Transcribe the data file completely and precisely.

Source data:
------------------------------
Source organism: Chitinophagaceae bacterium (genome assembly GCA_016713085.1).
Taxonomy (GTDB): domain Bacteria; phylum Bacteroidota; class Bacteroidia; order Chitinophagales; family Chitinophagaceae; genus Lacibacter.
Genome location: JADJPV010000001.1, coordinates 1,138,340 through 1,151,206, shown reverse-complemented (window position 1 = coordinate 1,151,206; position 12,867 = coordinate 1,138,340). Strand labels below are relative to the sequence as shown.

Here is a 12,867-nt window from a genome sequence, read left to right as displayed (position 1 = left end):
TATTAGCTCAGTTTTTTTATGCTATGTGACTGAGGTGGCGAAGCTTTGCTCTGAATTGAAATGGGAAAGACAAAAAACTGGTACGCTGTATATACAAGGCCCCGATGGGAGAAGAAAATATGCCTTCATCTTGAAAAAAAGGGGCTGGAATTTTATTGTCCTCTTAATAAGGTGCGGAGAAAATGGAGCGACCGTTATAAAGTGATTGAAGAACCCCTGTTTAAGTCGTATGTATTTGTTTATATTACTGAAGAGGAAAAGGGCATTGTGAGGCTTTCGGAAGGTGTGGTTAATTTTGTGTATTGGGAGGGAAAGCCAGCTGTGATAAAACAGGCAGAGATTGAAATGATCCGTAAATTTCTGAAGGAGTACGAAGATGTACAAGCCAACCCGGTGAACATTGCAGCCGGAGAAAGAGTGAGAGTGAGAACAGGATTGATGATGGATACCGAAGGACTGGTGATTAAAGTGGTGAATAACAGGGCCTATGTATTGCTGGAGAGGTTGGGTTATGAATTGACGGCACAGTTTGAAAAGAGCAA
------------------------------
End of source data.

Source organism: Chitinophagaceae bacterium (genome assembly GCA_016713085.1).
Taxonomy (GTDB): domain Bacteria; phylum Bacteroidota; class Bacteroidia; order Chitinophagales; family Chitinophagaceae; genus Lacibacter.
Genome location: JADJPV010000001.1, coordinates 1,138,340 through 1,151,206, shown reverse-complemented (window position 1 = coordinate 1,151,206; position 12,867 = coordinate 1,138,340). Strand labels below are relative to the sequence as shown.

Here is a 12,867-nt window from a genome sequence, read left to right as displayed (position 1 = left end):
TATTAGCTCAGTTTTTTTATGCTATGTGACTGAGGTGGCGAAGCTTTGCTCTGAATTGAAATGGGAAAGACAAAAAACTGGTACGCTGTATATACAAGGCCCCGATGGGAGAAGAAAATATGCCTTCATCTTGAAAAAAAGGGGCTGGAATTTTATTGTCCTCTTAATAAGGTGCGGAGAAAATGGAGCGACCGTTATAAAGTGATTGAAGAACCCCTGTTTAAGTCGTATGTATTTGTTTATATTACTGAAGAGGAAAAGGGCATTGTGAGGCTTTCGGAAGGTGTGGTTAATTTTGTGTATTGGGAGGGAAAGCCAGCTGTGATAAAACAGGCAGAGATTGAAATGATCCGTAAATTTCTGAAGGAGTACGAAGATGTACAAGCCAACCCGGTGAACATTGCAGCCGGAGAAAGAGTGAGAGTGAGAACAGGATTGATGATGGATACCGAAGGACTGGTGATTAAAGTGGTGAATAACAGGGCCTATGTATTGCTGGAGAGGTTGGGTTATGAATTGACGGCACAGTTTGAAAAGAGCAA